The Cafe will offer a variety of food options, including a salad station, pasta station, and a feature station which will have a daily theme related to different areas in the garden. Think sushi, in reference to the Japanese Garden, or perhaps Southwestern cuisine, in reference to the Desert Garden.
The Stewart R. Smith Board Room
When completed, the Stewart R. Smith Board Room will seat 50 people around one central table. Two sources of daylight, via a wall of windows on one side and a skylight clerestory along the back wall, will balance the amount of light in the room and will provide the perfect amount of illumination for the mural that will fit into the space (now occupied by plywood in the photo above) above the white oak wainscoting. This mural, depicting a pastoral California landscape, was originally painted for the Fred H. and Bessie Ranke residence in the Hollywood Hills by celebrated California artist Millard Sheets in 1934, and is one of four major works of art donated to The Huntington that will be included in this project.
Below is the Millard Sheets mural shown in its original location before it was removed and restored.
The lobby of Rothenberg Hall will be the new home to Bicentennial Tapestries, a series of six tapestries by Alexander Calder and part of an edition of 200 produced by the Aubusson factory in France in 1975 to celebrate America’s bicentennial. Below is one of these six tapestries gifted to The Huntington by the Berman Bloch Family.
Rothenberg Hall is a state of the art auditorium and will host The Huntington’s program of lectures, conferences, and performances. The photo above shows the white oak panels which will line the walls of the 400-seat auditorium and is a subtle reference to the original white oak panels used in Henry Huntington’s residence and is also used in several other spaces throughout the visitor center.
The Rose Hills Foundation Garden Court
The 36 foot glass dome structure acts as the focal point of the visitor center, and at the four supporting corners will be a collection of palms and tropical plantings. This central area will act as an informal lobby for the lecture hall, multi-purpose room, and classrooms. What you do not see in these photos, but is a major portion of the project is the 46,000 square feet of underground storage that was added to house the Huntington’s growing collections of original historical research materials. This underground storage extends from the visitor center on the east and is connected to the Munger Research Center on the West via an underground tunnel. Waterproofing was of extreme importance because of the historical significance of the rare books, manuscripts, photographs and documents stored underground. Extreme precautions were made to ensure the safety of these invaluable treasures …and also to satisfy the insurers.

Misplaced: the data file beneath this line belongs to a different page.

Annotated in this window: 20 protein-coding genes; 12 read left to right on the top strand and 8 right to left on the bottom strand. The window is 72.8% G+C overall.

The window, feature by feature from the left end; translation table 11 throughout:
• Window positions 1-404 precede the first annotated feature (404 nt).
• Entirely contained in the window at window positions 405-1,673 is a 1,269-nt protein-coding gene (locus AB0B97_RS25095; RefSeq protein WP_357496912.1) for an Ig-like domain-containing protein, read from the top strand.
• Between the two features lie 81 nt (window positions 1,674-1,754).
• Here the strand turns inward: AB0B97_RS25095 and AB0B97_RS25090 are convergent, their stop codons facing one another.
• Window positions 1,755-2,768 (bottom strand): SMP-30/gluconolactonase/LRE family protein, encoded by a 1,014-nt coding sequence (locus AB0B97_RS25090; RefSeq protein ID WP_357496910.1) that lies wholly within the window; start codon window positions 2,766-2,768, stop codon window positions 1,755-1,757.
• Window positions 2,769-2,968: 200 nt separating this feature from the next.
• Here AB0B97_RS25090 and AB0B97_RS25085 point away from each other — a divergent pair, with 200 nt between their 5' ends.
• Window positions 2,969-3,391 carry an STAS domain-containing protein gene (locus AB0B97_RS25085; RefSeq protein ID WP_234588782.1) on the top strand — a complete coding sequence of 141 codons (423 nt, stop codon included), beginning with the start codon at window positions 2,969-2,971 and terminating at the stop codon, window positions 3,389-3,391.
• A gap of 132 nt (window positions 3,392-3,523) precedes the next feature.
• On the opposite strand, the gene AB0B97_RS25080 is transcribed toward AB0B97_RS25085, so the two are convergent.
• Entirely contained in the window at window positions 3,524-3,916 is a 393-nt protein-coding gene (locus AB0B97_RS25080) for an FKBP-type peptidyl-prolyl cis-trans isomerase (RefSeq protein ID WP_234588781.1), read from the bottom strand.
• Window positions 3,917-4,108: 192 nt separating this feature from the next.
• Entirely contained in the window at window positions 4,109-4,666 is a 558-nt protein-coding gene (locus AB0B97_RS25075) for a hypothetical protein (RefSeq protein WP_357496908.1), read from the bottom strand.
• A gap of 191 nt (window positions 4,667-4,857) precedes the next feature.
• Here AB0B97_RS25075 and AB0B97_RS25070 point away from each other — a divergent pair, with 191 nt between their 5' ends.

The June and Merle Banta Education Center
I didn’t quite catch a great shot of the courtyard which sits in the middle of the four educational classrooms, but I did catch everyone staring at something of great importance. That something is currently a blank wall, but will soon be the home of the Mutual Savings and Loan Mural, a ceramic mural measuring just over 8 by 12 feet that consists of thousands of hand-formed rectangles, all glazed in warm shades or red, by mid century, African-American ceramicist Doyle Lane.
The acquisition of this work couldn’t come at a more opportune appropriate time, as lately I have been seeing a renewed interest in mid century ceramic works in the world of art and interior design.
The fourth major work of art to be displayed the The Huntington is Jerusalem Stabile, by Alexander Calder. The bright, red metal sculpture, which measures 24 feet across, is on loan from the Calder Foundation, New York and will welcome visitors to The Huntington just to the west of the Admissions building beginning this spring.
The Steven S. Koblik Education and Visitor Center at The Huntington along with the four recently acquired works of art marks a pivotal point for The Huntington Library, Art Collection, and Botanical Gardens. I’ve always associated The Huntington with 17th century Italian sculpture and portrait paintings dating well before WWII, and most even earlier than that. Gainsborough’s Blue Boy and Thomas Lawrence’s Pinkie are usually what come to mind, especially having attended several field trips to The Huntington as a child. However, this is the first time that I have seen such a significant shift to more contemporary, post WWII art – and I’m liking it. A lot. A big kudos to The Huntington and those associated with the design of the Education and Visitor Center for bringing together the past with the present in a harmonious space for all to enjoy.